Mar 22, 2007

Hans Kung slams the Pope

Last Monday, LifeSiteNews.com reported (click on this post's title) that aging dissenter Hans Kung is bashing Pope Benedict XVI even though the Holy Father kindly had him to a four-hour private dinner meeting in 2005.

Kung told the Ottawa Citizen newspaper on March 15 that the Pope "is frightened" and has a "medieval" idea of the Church. Kung also whined, “What would Jesus do if he were Pope? I can't believe He would forbid the (birth control) pill today, or the ordination of women."

This should be a lesson us here in Los Angeles. No matter how nice you are to dissenters, they are going to bash the Church and they are going to bash you if you defend the Church.

So stop inviting them to the Religious Education Congress.

11 Comments:

Blogger acwo said...

I like your blog very much
keep it up!
acwo
http://tytka.blogspot.com

12:03 PM  
Blogger Tito said...

Good point. Kung is already discredited and sidelined.

1:40 PM  
Anonymous Anonymous said...

Does anyone take Dr. Hans Küng seriously anymore?
He was "in" 40 years ago but after his censure by the Vatican, he became a Tübingen-based wanderer in the wilderness.

9:22 AM  
Blogger Quintero said...

Dear Anonymous 9:22 a.m. and Tito,

Looks as if the only one who takes Hans Kung seriously anymore is himself.

Can't he see that he has adopted the world's values?

11:50 AM  
Blogger Quintero said...

Dear Acwo,

Thanks veyr much for your kind words!

11:51 AM  
Anonymous Kenneth M. Fisher, Founder & Chairman, Concerned Roman Catholics of America, Inc. said...

Quintero,

No,the leftist Press takes him very seriously because he promotes their evil agendas!

Pray for his poor soul!

1:49 PM  
Blogger Quintero said...

Dear Kenneth,

Well, let's put it this way: Hans Kung surely takes himself far more seriously than anyone else does, including the dissenters and the news media who cynically use him.

4:08 PM  
Anonymous Anonymous said...

JOSEPH D'HIPPOLITO SAYS....

Quintero, I'm also losing respect for the current pope (though not for the reasons Kung cites). The mere fact that Mahony continues to hold a major see speaks volumes about the corruption imbedded in Rome -- corruption that reaches all the way to the top.

Let's be honest: Rome doesn't give a damn about the faithful, whether ordained or lay, and it certainly doesn't give a damn about God. All Rome cares about is its own power, prestige and image -- which has deservedly taken a beating for at least seven centuries, now.

Mahony is merely a symptom of a far greater problem: an episcopal system that rewards careerists, isolates its members, encourages institutional arrogance, demands blind deference from subordinates and discourages accountability at every turn.

Such a system is an abomination to a holy, righteous God. Such a system betrays the very principles of service laid down by Christ Himself in John 13.

Do you think St. Peter -- a simple, blunt man who demanded that Cornelius stand up instead of kneel to pay him homage in Acts 10 -- would tolerate the sight of bishops acting like medieval potentates, dressed in lace and having their rings (and their asses) kissed?

3:06 PM  
Blogger Quintero said...

Dear Joseph,

It is undeniable that Jesus wanted His and our Catholic Church to be papal and hierarchical.

It is also undeniable that Catholic bishops ordained in the unbroken line of succession from the Apostles whom Jesus selected deserve respect from the faithful.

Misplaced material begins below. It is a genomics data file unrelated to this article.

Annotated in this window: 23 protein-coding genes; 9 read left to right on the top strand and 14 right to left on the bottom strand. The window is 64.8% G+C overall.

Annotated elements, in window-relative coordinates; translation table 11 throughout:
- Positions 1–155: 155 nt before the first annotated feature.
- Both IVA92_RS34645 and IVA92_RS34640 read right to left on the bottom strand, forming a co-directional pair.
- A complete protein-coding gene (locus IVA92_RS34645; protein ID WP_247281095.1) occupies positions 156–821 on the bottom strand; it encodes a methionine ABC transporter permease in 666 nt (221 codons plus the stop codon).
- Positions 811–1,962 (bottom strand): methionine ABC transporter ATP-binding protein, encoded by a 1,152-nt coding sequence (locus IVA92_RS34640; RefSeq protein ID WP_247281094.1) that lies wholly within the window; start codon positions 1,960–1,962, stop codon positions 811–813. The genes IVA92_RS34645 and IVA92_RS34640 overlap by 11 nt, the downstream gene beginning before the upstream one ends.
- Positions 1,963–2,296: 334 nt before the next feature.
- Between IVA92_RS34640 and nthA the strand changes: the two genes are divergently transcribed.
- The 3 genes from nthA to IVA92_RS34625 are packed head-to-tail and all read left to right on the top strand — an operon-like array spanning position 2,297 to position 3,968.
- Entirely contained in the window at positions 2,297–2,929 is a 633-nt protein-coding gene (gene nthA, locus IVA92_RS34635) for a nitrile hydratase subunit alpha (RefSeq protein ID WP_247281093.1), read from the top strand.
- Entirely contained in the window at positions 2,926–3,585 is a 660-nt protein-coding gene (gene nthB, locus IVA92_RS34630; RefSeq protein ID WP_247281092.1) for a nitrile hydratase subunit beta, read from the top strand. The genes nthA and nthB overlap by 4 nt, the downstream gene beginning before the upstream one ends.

But it is also undeniable that the best bishops are those who live the Gospel spirit of poverty, humility and service, and that we could use more of that today.

So I think we can say that the Church's hierarchical system is not the problem, it is the way too many mistreat and abuse it.

11:15 AM  
Anonymous Anonymous said...

JOSEPH D'HIPPOLITO SAYS...

Quintero, the question isn't whether Church governance is (or should be) hierarchical. The question is whether *any* system of church governance encourages or discourages the kind of episcopal service that Christ demanded in John 13.

Part of the question involves serious means to redress legitimate grievances on the part of the laity or clergy. Supposedly, Canon Law provides such means. But what good is Canon Law if those responsible for Church governance ignore it and essentially rule by fiat?

Quintero, you certainly can't argue that a hierarchial system of apostolic succession justifies corruption, arbitrary rule and the isolation of the powerful from the faithful. Those were the exact same problems Christ saw in the religious leadership of His own day -- and we all know how He felt about that leadership. Who's to say that He would have a different opinion about today's Catholic leadership?

4:32 PM  
Blogger Quintero said...

Dear Joseph,

We can say for sure that the Church cannot do without governance, and that we must not and may not abolish the papacy and the system of hierarchy.

We can also say for sure that no Protestant, Orthodox, Mormon, Jehovah's Witness or other sect's system is something to emulate.

We need a modern-day St. Francis of Assisi and a modern-day St. Charles Borromeo to help us.

We also need Catholics who will follow them when they appear.

We need more of the Gospel, closeness to Christ, holiness, poverty, justice and love.

My firm belief is that we do not have enough of those things for three main reasons: We have effectively disallowed the Tridentine Latin Mass, we ordain and promote homosexuals and we fail to save babies from abortion.

4:09 PM  

Post a Comment

<< Home

Site Meter